Presentation on theme: "Afreen Pappa, MD JAV Ᾱ NI Med Spa. At the conclusion of this presentation, participants will: Understand the effect of UV rays on skin Be able to."— Presentation transcript:
At the conclusion of this presentation, participants will: Understand the effect of UV rays on skin Be able to both define SPF and know the minimum recommended value for SPF Identify risk factors for sun damage Identify ways to reduce the risk of sun damage List things that minimize risk of sun damage
Why is sun protection important? What are the benefits of sunlight? What are the risks?
How many of you use a form of sun protection when at the: Beach? Park? Afterschool or afterwork activities? Walking the dog?
1. If you use plenty of sunscreen, you can stay in the sun as long as you'd like. A. True B. False
2. Which of the following surfaces reflects ultraviolet rays? A. Snow B. Sand C. Ice D. Water E. All of the above
3. You don't need to protect or cover your skin on cloudy days. A. True B. False
4. Wearing white during hot weather protects you from sun damage because light-colored clothing reflects light, rather than absorbing it. A. True B. False
5. Choose a sunscreen with a sun protection factor (SPF) of at least: A. 5 B. 10 C. 15 D. 30
6. Darker lenses on sunglasses offer better protection from ultraviolet rays than do lighter sunglass lenses. A. True B. False
7. Sunbathing or sun tanning once in a while won't hurt your skin. A. True B. False
8. The darker your skin color, the less you need to worry about sun protection. A. True B. False
Sunlight Total spectrum of the Electromagnetic Radiation given off by the sun Electromagnetic Radiation The full range of wavelengths that makeup light (visible and non-visible) Light waves are fluctuations of electric and magnetic fields
Band of sun rays 5% of sunlight that reaches the earth Reflects off of water, snow, sand and ice Three types UVA UVB UVC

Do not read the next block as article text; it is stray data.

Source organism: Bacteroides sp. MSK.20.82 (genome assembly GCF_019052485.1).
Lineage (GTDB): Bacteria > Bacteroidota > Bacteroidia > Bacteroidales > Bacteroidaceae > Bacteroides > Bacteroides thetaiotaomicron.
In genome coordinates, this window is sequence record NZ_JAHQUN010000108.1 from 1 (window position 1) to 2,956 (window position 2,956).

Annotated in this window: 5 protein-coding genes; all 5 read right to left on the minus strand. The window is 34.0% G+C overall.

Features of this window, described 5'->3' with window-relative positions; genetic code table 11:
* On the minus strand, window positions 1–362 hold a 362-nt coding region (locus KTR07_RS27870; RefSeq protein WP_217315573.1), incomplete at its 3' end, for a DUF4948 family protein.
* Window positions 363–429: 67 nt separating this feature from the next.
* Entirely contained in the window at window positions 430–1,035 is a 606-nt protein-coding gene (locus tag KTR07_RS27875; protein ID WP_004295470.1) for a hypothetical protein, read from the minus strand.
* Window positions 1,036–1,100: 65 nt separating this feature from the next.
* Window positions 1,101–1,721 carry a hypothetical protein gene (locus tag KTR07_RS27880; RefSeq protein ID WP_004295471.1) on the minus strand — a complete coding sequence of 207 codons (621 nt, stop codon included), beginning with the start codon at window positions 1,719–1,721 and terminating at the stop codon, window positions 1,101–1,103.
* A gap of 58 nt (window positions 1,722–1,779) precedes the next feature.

UVA 90% reaches the earth on a cloudy day Not blocked by window glass Penetrates light clothing Penetrates deeper into the skin Has more long-term effects than UVB
UVB “B” for burn Cloud cover provides some protection Intensity varies Time of day Season Altitude Weather
UVC Most rays are absorbed by the earth’s atmosphere More dangerous than UVA and UVB Causes serious damage to DNA
Sunburns -- the most common and acute response Photoaging – the leading cause of skin aging; damage begins as early as in one’s 20’s Cancer – ultraviolet radiation is a known carcinogen (cancer causing agent) The effect is cumulative; the more time spent unprotected in the sun over your lifetime, the greater the risks.
Skin’s protective sun filter Natural pigment Acts as a shield against the sun’s ultraviolet rays Greater in populations that live in areas with greater sun intensity (Africa, Central America, Indian subcontinent, etc.)
The most common form of cancer in the US 1 million new cases are diagnosed yearly 1 in 5 Americans and 1 in 3 Caucasians will develop skin cancer in their lifetime >90% of all skin cancers are caused by sun exposure The risk for skin cancer doubles if a person has had 5 or more sunburns